After spotting them, her mom angrily got out of the car and cornered the boys, demanding her books. When the boys tried to deny the crime, her mom told them she would file a police report, and they returned the stolen items.

“She was just pissed because she wanted her books and she wouldn’t have been able to afford new books,” Buchannan said. “When my mom finished college everything definitely changed. For the first time, we bought a house with my mom’s ex-boyfriend; it was still in Sacramento but I was going to school in Davis. So living in a house was a new experience,” she said.

The family was even able to take a vacation to Mexico, which was a milestone for Buchannan.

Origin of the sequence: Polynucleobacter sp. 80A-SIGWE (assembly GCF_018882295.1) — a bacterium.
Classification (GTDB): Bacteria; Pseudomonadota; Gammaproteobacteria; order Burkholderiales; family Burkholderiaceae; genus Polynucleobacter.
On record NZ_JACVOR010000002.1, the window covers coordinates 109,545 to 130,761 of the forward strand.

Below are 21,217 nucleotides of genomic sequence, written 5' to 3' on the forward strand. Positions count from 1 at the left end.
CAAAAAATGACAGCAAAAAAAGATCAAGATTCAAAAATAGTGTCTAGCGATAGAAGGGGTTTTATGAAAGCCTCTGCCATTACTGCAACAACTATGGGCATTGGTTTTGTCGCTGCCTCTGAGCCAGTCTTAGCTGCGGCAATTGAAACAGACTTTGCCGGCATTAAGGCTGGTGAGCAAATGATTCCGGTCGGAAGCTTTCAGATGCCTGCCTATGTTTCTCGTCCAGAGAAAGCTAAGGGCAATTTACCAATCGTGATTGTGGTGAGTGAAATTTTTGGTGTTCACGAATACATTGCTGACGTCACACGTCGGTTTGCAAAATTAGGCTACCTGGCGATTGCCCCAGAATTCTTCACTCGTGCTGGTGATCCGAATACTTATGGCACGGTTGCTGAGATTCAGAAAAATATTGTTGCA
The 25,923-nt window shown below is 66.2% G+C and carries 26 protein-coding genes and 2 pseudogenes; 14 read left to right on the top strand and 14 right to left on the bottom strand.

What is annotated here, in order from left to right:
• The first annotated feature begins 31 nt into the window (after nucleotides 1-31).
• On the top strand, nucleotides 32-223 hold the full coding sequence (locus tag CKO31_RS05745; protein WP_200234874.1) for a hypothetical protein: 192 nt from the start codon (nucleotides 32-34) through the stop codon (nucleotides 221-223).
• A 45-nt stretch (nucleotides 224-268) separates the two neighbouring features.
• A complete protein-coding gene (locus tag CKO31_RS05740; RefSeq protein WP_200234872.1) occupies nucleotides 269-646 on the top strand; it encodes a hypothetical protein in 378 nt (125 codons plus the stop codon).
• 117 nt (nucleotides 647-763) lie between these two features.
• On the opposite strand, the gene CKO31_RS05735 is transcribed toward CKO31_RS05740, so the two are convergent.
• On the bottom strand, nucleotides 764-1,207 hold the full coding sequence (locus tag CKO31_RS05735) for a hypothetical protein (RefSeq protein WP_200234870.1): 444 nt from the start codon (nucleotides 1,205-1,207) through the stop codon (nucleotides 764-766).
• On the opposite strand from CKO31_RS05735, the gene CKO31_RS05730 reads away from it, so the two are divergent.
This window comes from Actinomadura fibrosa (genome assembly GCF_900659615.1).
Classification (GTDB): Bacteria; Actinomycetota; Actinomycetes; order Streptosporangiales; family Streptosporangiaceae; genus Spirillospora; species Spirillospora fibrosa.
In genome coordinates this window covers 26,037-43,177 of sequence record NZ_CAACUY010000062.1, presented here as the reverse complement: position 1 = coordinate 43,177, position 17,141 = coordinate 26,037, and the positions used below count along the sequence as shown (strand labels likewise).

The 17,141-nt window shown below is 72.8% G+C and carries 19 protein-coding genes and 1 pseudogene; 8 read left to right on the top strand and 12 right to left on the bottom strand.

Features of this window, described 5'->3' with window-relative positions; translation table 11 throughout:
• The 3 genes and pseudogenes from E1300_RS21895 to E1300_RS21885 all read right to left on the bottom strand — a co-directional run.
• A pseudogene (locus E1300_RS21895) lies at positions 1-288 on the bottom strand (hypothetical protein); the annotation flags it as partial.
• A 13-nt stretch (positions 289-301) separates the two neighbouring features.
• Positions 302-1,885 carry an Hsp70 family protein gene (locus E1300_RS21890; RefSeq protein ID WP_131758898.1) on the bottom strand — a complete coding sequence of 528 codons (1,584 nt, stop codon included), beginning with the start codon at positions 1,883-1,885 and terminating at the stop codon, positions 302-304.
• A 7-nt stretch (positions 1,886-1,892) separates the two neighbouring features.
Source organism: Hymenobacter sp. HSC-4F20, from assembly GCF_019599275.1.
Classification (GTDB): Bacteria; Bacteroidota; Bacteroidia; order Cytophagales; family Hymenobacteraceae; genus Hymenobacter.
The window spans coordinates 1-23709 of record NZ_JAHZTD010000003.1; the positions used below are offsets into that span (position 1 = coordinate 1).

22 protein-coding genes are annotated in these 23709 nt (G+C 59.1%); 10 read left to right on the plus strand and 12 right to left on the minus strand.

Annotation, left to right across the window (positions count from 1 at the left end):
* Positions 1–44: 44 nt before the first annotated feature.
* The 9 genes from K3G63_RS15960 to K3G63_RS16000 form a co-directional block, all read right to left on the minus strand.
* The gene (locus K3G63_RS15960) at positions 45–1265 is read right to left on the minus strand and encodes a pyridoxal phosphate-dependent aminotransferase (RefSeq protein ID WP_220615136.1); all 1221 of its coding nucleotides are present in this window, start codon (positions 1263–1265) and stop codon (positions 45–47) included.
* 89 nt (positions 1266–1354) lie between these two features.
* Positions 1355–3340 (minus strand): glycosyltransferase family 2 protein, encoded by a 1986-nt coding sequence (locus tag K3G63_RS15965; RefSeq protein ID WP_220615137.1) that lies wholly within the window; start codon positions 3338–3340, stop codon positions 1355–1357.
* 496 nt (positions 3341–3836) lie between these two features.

“My first time out of the state and country and on a plane. It was interesting to experience that,” she said.

The Buchannan family was constantly moving, forcing Sarina and her older brother to frequently switch from school to school in both Sacramento and Davis. She recalled being surprised at how much higher school standards are in Davis.

“It was a lot different than the schools I had been to in Sacramento. It was a super big change,” she said. “When I was in Sac, they would tell me I was in the top of my class and they would tell me I was really smart and I got straight As and everything. 

“And then as soon as I moved to Davis they were like, ‘You need extra help with reading, you have to leave class everyday.’ It made me feel kind of dumb,” Buchannan added, remembering that a third grade class in Sacramento was teaching material she had learned in kindergarten.